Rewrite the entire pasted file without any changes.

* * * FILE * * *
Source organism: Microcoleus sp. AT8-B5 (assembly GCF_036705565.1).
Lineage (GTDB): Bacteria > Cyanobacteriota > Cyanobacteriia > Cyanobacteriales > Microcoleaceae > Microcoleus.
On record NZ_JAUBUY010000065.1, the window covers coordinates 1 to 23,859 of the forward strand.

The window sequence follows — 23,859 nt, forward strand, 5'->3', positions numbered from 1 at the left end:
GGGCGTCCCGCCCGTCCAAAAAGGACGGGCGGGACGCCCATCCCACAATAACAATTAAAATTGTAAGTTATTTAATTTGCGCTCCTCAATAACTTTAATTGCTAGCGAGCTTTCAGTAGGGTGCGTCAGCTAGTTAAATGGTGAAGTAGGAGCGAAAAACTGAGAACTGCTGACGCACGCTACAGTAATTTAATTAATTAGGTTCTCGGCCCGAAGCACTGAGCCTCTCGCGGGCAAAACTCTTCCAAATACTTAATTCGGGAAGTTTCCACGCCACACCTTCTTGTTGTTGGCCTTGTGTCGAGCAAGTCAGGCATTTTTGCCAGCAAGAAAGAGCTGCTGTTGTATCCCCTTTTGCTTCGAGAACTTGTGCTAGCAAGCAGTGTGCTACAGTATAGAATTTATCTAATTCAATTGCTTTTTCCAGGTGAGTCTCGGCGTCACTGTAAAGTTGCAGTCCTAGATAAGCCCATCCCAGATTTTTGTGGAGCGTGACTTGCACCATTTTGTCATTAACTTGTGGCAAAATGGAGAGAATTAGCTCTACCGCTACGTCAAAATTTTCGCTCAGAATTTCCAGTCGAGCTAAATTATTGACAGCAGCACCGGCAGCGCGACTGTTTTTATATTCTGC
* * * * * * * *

Source organism: Microcoleus sp. AT8-B5 (assembly GCF_036705565.1).
Lineage (GTDB): Bacteria > Cyanobacteriota > Cyanobacteriia > Cyanobacteriales > Microcoleaceae > Microcoleus.
On record NZ_JAUBUY010000065.1, the window covers coordinates 1 to 23,859 of the forward strand.

The window sequence follows — 23,859 nt, forward strand, 5'->3', positions numbered from 1 at the left end:
GGGCGTCCCGCCCGTCCAAAAAGGACGGGCGGGACGCCCATCCCACAATAACAATTAAAATTGTAAGTTATTTAATTTGCGCTCCTCAATAACTTTAATTGCTAGCGAGCTTTCAGTAGGGTGCGTCAGCTAGTTAAATGGTGAAGTAGGAGCGAAAAACTGAGAACTGCTGACGCACGCTACAGTAATTTAATTAATTAGGTTCTCGGCCCGAAGCACTGAGCCTCTCGCGGGCAAAACTCTTCCAAATACTTAATTCGGGAAGTTTCCACGCCACACCTTCTTGTTGTTGGCCTTGTGTCGAGCAAGTCAGGCATTTTTGCCAGCAAGAAAGAGCTGCTGTTGTATCCCCTTTTGCTTCGAGAACTTGTGCTAGCAAGCAGTGTGCTACAGTATAGAATTTATCTAATTCAATTGCTTTTTCCAGGTGAGTCTCGGCGTCACTGTAAAGTTGCAGTCCTAGATAAGCCCATCCCAGATTTTTGTGGAGCGTGACTTGCACCATTTTGTCATTAACTTGTGGCAAAATGGAGAGAATTAGCTCTACCGCTACGTCAAAATTTTCGCTCAGAATTTCCAGTCGAGCTAAATTATTGACAGCAGCACCGGCAGCGCGACTGTTTTTATATTCTGC